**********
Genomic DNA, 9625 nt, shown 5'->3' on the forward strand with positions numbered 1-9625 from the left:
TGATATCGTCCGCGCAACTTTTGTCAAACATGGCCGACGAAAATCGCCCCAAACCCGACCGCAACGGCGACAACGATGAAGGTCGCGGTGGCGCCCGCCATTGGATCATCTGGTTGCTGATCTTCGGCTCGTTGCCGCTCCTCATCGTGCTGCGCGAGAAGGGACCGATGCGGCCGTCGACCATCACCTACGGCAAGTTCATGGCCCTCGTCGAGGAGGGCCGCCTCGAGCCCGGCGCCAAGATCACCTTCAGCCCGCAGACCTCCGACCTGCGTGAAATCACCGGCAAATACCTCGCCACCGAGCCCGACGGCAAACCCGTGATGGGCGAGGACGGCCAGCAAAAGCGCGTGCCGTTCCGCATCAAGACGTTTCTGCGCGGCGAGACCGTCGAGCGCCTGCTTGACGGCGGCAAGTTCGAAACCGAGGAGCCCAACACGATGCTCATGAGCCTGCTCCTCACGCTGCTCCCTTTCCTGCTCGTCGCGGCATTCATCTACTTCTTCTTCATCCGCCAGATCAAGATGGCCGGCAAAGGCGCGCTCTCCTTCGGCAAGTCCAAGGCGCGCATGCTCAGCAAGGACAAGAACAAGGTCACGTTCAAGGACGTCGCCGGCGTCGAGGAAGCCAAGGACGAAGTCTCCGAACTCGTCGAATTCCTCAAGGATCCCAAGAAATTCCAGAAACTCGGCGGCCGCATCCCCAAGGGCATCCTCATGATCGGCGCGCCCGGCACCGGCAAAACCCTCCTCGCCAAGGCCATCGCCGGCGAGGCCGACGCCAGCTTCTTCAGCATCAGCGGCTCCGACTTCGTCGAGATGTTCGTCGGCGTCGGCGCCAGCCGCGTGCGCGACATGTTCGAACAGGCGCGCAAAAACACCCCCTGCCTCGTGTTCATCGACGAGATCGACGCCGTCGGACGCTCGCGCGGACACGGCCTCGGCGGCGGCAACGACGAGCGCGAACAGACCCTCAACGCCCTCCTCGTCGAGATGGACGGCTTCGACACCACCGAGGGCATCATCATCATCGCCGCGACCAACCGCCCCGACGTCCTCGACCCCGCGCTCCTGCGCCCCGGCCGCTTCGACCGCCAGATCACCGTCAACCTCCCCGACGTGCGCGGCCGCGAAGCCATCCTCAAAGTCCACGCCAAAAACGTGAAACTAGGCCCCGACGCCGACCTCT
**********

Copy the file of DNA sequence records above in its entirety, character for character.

Genomic DNA, 9625 nt, shown 5'->3' on the forward strand with positions numbered 1-9625 from the left:
TGATATCGTCCGCGCAACTTTTGTCAAACATGGCCGACGAAAATCGCCCCAAACCCGACCGCAACGGCGACAACGATGAAGGTCGCGGTGGCGCCCGCCATTGGATCATCTGGTTGCTGATCTTCGGCTCGTTGCCGCTCCTCATCGTGCTGCGCGAGAAGGGACCGATGCGGCCGTCGACCATCACCTACGGCAAGTTCATGGCCCTCGTCGAGGAGGGCCGCCTCGAGCCCGGCGCCAAGATCACCTTCAGCCCGCAGACCTCCGACCTGCGTGAAATCACCGGCAAATACCTCGCCACCGAGCCCGACGGCAAACCCGTGATGGGCGAGGACGGCCAGCAAAAGCGCGTGCCGTTCCGCATCAAGACGTTTCTGCGCGGCGAGACCGTCGAGCGCCTGCTTGACGGCGGCAAGTTCGAAACCGAGGAGCCCAACACGATGCTCATGAGCCTGCTCCTCACGCTGCTCCCTTTCCTGCTCGTCGCGGCATTCATCTACTTCTTCTTCATCCGCCAGATCAAGATGGCCGGCAAAGGCGCGCTCTCCTTCGGCAAGTCCAAGGCGCGCATGCTCAGCAAGGACAAGAACAAGGTCACGTTCAAGGACGTCGCCGGCGTCGAGGAAGCCAAGGACGAAGTCTCCGAACTCGTCGAATTCCTCAAGGATCCCAAGAAATTCCAGAAACTCGGCGGCCGCATCCCCAAGGGCATCCTCATGATCGGCGCGCCCGGCACCGGCAAAACCCTCCTCGCCAAGGCCATCGCCGGCGAGGCCGACGCCAGCTTCTTCAGCATCAGCGGCTCCGACTTCGTCGAGATGTTCGTCGGCGTCGGCGCCAGCCGCGTGCGCGACATGTTCGAACAGGCGCGCAAAAACACCCCCTGCCTCGTGTTCATCGACGAGATCGACGCCGTCGGACGCTCGCGCGGACACGGCCTCGGCGGCGGCAACGACGAGCGCGAACAGACCCTCAACGCCCTCCTCGTCGAGATGGACGGCTTCGACACCACCGAGGGCATCATCATCATCGCCGCGACCAACCGCCCCGACGTCCTCGACCCCGCGCTCCTGCGCCCCGGCCGCTTCGACCGCCAGATCACCGTCAACCTCCCCGACGTGCGCGGCCGCGAAGCCATCCTCAAAGTCCACGCCAAAAACGTGAAACTAGGCCCCGACGCCGACCTCT